BOYS WILL BE BOYS?
UNDP-Maldives staff, Umar Mavee, shares his personal experience of changing gender roles and encourages men and boys to become agents of change to achieve gender equality.
We were all boys. We’d play Halo and fight about which Naruto character was more powerful. Even then, in school we would tease the girls in our classes. In Grade 2, my friends and I thought of starting something funny; we’d go around to classes during break and give cards to girls with phrases like ‘I Love You’ and ‘You’re so pretty’ and trying to hold their hands. Our recipients were embarrassed, near tears, and haunted. To this day, one girl doesn’t speak to me.
We knew we could get away with it because it was mindless fun then. We didn’t think what the girls would feel if we approach them in the middle of a class and say something like that. We did it because we could, and we knew that we could get away with it.
Because boys will be boys.
As I got older my group of friends also changed to include boys and girls, and slowly, I started to notice a difference in the roles that were expected from the girls. They had to help lay the table for meals, serve food and wash dishes. I was appreciated and congratulated over similar chores at home, while this was what was expected from girls as part of their daily routine.
This wasn’t the case when we were younger. Back then, we played sports together- raced to the school stairs together. It didn’t register in our brains that boys and girls had different roles, abilities, and functions.
Adolescence also brought with it puberty and acne. Heart palpitations at the sight of girls. During this time, given the repetitive affirmation that boys were in an elevated position of society, our mentality towards girls also started to change.
We, as boyfriends, felt a certain responsibility to ‘protect’ them, both physically and in matters of us holding on to our delicate egos. In dire cases, the girlfriends had to report to their boyfriend and would get reprimanded if they ‘stepped out of line’ – in normal terms, if they did something independently. Girls were expected to be timid, obedient and to give and give and give.
Along the way, I started feeling queasy about the narrative regarding women. They were being held up to expectations dreamt up in our minds, forever searching for the ‘perfect person’ with a ‘perfect behavior’ and ‘perfect mind’. Every new girl was the talk of the day, and every yester-girl was to be discarded.
I was privy to conversations where girls always had to be ‘good’ and, ‘studious’ and how it correlates to their choice in careers and futures were discussed. Even when we were having fun, any indication of cowardice or weakness was attributed to being ‘womanly’, or ‘like a girl’ (anhen-dhulha). This rhetoric has become so common that today, it passes off as a mere remark that is easily laughed off.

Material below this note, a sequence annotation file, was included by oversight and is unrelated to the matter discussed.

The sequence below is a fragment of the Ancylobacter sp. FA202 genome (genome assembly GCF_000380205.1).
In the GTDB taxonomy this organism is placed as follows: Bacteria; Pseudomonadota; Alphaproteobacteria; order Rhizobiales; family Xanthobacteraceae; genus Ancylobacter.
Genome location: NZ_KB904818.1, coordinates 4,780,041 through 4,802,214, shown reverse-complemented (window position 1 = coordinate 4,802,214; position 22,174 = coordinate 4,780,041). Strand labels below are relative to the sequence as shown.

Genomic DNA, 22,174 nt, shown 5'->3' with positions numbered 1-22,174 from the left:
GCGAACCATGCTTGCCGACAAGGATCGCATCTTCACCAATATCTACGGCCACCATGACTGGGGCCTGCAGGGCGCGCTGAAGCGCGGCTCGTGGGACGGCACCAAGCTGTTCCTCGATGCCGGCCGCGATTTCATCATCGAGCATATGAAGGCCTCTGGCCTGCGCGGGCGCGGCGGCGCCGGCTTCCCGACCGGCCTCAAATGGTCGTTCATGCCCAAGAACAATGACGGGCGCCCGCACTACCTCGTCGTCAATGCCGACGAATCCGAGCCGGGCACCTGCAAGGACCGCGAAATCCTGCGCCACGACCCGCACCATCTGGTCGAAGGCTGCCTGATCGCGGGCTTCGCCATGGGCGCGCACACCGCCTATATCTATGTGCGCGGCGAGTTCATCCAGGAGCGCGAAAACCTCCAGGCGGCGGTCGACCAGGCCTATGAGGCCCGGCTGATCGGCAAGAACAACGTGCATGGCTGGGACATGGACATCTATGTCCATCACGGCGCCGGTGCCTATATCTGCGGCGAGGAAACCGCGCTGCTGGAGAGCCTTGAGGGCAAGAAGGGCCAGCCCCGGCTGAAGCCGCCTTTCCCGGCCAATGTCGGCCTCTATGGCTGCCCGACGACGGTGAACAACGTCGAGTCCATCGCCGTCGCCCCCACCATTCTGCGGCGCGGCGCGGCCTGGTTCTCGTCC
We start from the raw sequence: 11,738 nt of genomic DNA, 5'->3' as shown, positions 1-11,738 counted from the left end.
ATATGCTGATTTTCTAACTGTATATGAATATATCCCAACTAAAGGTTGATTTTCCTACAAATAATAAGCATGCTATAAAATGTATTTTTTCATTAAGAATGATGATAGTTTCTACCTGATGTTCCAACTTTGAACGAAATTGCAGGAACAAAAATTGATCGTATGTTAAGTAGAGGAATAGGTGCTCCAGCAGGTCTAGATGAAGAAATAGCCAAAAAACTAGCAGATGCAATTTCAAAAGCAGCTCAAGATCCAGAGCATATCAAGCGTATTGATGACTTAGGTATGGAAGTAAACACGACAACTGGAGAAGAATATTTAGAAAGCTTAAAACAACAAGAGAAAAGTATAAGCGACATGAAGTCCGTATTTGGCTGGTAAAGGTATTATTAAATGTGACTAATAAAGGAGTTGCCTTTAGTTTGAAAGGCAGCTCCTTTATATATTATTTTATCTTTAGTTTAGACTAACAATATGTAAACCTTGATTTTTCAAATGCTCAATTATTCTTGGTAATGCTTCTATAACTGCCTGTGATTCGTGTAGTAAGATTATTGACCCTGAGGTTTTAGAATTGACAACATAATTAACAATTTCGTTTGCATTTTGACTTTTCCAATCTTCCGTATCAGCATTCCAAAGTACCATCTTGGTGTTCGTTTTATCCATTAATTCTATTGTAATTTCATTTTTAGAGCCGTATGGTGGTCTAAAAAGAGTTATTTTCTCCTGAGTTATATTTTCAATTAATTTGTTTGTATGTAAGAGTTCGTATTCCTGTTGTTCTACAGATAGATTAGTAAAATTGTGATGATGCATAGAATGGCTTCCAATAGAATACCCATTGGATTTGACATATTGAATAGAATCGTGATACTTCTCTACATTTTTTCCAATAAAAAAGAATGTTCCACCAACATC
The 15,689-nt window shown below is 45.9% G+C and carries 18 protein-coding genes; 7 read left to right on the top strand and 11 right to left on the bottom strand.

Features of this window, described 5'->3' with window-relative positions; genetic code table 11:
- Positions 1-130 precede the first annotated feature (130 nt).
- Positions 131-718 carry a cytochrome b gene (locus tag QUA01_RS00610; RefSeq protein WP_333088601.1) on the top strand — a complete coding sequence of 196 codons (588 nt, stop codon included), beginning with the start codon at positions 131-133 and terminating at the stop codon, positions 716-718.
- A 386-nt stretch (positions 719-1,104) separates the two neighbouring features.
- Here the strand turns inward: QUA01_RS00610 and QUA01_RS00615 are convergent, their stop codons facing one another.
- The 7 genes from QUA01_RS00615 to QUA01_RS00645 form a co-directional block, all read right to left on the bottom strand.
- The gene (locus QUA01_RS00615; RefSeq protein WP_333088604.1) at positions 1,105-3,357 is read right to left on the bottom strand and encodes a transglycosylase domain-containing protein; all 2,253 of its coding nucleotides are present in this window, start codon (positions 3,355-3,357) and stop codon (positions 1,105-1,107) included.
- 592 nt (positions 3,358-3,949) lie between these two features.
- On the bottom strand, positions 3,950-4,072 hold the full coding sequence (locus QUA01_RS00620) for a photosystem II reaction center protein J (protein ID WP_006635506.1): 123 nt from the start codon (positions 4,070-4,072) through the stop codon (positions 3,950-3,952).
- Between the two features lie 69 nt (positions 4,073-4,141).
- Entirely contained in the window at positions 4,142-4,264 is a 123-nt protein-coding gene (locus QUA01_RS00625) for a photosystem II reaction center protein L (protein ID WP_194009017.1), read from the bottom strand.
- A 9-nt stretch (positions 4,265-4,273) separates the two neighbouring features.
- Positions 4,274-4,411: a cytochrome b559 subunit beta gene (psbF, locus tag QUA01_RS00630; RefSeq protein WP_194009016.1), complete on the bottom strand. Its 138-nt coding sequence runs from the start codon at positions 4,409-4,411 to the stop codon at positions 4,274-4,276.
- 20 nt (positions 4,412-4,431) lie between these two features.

One instance has stayed etched in my mind over the years; I was walking down a road with my then-girlfriend one day. She was headed for a shop and I was headed towards tuition, and we parted ways. I couldn’t have taken 10 steps in the other direction when I heard a loud commotion behind me, and saw my girlfriend being held by the arms by another man. I ran and asked what was going on, to which the man replied that he had only made a passing remark at her and she ‘flipped out’. He asked me to get my woman in check and calm her down.
I realized that she was being harassed, but in my urgency to diffuse the situation I got between them and asked her to let it go. As I dropped her back home, I still remember the way she looked at me and said “Don’t you dare try to stop me when I’m standing up for myself”.
I was shaken. I too was living in a patriarchal bubble, contributing to the masculine bravado.
I started looking and listening, and saw that nearly every girl I knew was getting pushed back and forth trying to make their dreams a reality. I saw, firsthand, the hardships and pain they had to go through for something that a boy could access at whim.
Some were forced to choose between their careers and their families, some had to make unimaginable sacrifices in appeasing to the societal expectations, and almost all have faced some form of oppression by our hands at some point in their lives. Seeing all this slowly made me question the attitudes we have been harboring towards women all these years.
I am surrounded by women who are fighting. I am surrounded by women who are suffering and raising themselves above it, breaking their shackles. They are advancing in fields that I, in my youth, could not even have imagined.
It is to these women that I credit the person I am today.
They wait for no tide; they make their own tide. They wait for no man to lead the way; they pave their own road and walk upon it with confidence. I have come to see that there is nothing a man can do that a woman can’t do just as well or better. That the only difference between men and women is biological, and that is no indication of ability or strength.
I realize that the everyday small injustices we perpetuate leads to the bigger issue of marginalizing an entire gender. We, as men/boys must join this fight for gender equality – we must raise our voice and prove it through even our simplest actions- whether through equally contributing to the chores at home, playing on level fields in school, respecting individual dignity both at home and outside, and being active agents of change to achieve gender equality in everything we do.
We cannot keep on saying that ‘boys will be boys’ anymore.